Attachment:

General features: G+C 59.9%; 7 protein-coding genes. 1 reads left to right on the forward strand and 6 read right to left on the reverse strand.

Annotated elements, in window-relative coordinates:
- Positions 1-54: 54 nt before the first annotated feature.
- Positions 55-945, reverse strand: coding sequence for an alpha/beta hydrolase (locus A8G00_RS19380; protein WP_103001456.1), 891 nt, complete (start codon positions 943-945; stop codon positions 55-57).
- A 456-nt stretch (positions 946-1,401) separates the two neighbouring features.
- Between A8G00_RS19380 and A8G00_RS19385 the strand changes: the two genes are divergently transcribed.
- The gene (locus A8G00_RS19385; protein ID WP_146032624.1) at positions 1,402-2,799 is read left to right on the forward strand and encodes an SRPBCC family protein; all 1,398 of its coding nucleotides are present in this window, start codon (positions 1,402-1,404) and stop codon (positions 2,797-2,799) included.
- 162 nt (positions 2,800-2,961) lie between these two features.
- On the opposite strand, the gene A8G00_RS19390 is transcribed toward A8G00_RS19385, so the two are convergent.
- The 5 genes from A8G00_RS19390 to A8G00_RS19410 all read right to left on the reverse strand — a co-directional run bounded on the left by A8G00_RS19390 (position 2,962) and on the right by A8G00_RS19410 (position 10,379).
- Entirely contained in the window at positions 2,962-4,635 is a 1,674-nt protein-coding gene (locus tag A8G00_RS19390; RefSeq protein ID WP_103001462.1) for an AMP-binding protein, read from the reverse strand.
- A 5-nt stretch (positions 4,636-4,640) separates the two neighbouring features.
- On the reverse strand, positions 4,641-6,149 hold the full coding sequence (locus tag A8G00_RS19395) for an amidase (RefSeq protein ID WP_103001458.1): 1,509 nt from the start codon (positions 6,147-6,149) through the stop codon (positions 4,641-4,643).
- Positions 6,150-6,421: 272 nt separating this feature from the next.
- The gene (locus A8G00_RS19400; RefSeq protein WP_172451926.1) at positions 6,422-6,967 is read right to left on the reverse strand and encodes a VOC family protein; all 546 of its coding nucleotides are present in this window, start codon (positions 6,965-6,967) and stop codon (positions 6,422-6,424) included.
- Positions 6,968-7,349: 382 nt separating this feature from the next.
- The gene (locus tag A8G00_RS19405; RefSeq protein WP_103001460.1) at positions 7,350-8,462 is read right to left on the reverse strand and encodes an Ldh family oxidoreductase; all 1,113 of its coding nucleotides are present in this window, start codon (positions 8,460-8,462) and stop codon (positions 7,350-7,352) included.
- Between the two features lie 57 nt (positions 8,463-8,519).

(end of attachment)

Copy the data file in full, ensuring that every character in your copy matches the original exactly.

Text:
General features: G+C 59.9%; 7 protein-coding genes. 1 reads left to right on the forward strand and 6 read right to left on the reverse strand.

Annotated elements, in window-relative coordinates:
- Positions 1-54: 54 nt before the first annotated feature.
- Positions 55-945, reverse strand: coding sequence for an alpha/beta hydrolase (locus A8G00_RS19380; protein WP_103001456.1), 891 nt, complete (start codon positions 943-945; stop codon positions 55-57).
- A 456-nt stretch (positions 946-1,401) separates the two neighbouring features.
- Between A8G00_RS19380 and A8G00_RS19385 the strand changes: the two genes are divergently transcribed.
- The gene (locus A8G00_RS19385; protein ID WP_146032624.1) at positions 1,402-2,799 is read left to right on the forward strand and encodes an SRPBCC family protein; all 1,398 of its coding nucleotides are present in this window, start codon (positions 1,402-1,404) and stop codon (positions 2,797-2,799) included.
- 162 nt (positions 2,800-2,961) lie between these two features.
- On the opposite strand, the gene A8G00_RS19390 is transcribed toward A8G00_RS19385, so the two are convergent.
- The 5 genes from A8G00_RS19390 to A8G00_RS19410 all read right to left on the reverse strand — a co-directional run bounded on the left by A8G00_RS19390 (position 2,962) and on the right by A8G00_RS19410 (position 10,379).
- Entirely contained in the window at positions 2,962-4,635 is a 1,674-nt protein-coding gene (locus tag A8G00_RS19390; RefSeq protein ID WP_103001462.1) for an AMP-binding protein, read from the reverse strand.
- A 5-nt stretch (positions 4,636-4,640) separates the two neighbouring features.
- On the reverse strand, positions 4,641-6,149 hold the full coding sequence (locus tag A8G00_RS19395) for an amidase (RefSeq protein ID WP_103001458.1): 1,509 nt from the start codon (positions 6,147-6,149) through the stop codon (positions 4,641-4,643).
- Positions 6,150-6,421: 272 nt separating this feature from the next.
- The gene (locus A8G00_RS19400; RefSeq protein WP_172451926.1) at positions 6,422-6,967 is read right to left on the reverse strand and encodes a VOC family protein; all 546 of its coding nucleotides are present in this window, start codon (positions 6,965-6,967) and stop codon (positions 6,422-6,424) included.
- Positions 6,968-7,349: 382 nt separating this feature from the next.
- The gene (locus tag A8G00_RS19405; RefSeq protein WP_103001460.1) at positions 7,350-8,462 is read right to left on the reverse strand and encodes an Ldh family oxidoreductase; all 1,113 of its coding nucleotides are present in this window, start codon (positions 8,460-8,462) and stop codon (positions 7,350-7,352) included.
- Between the two features lie 57 nt (positions 8,463-8,519).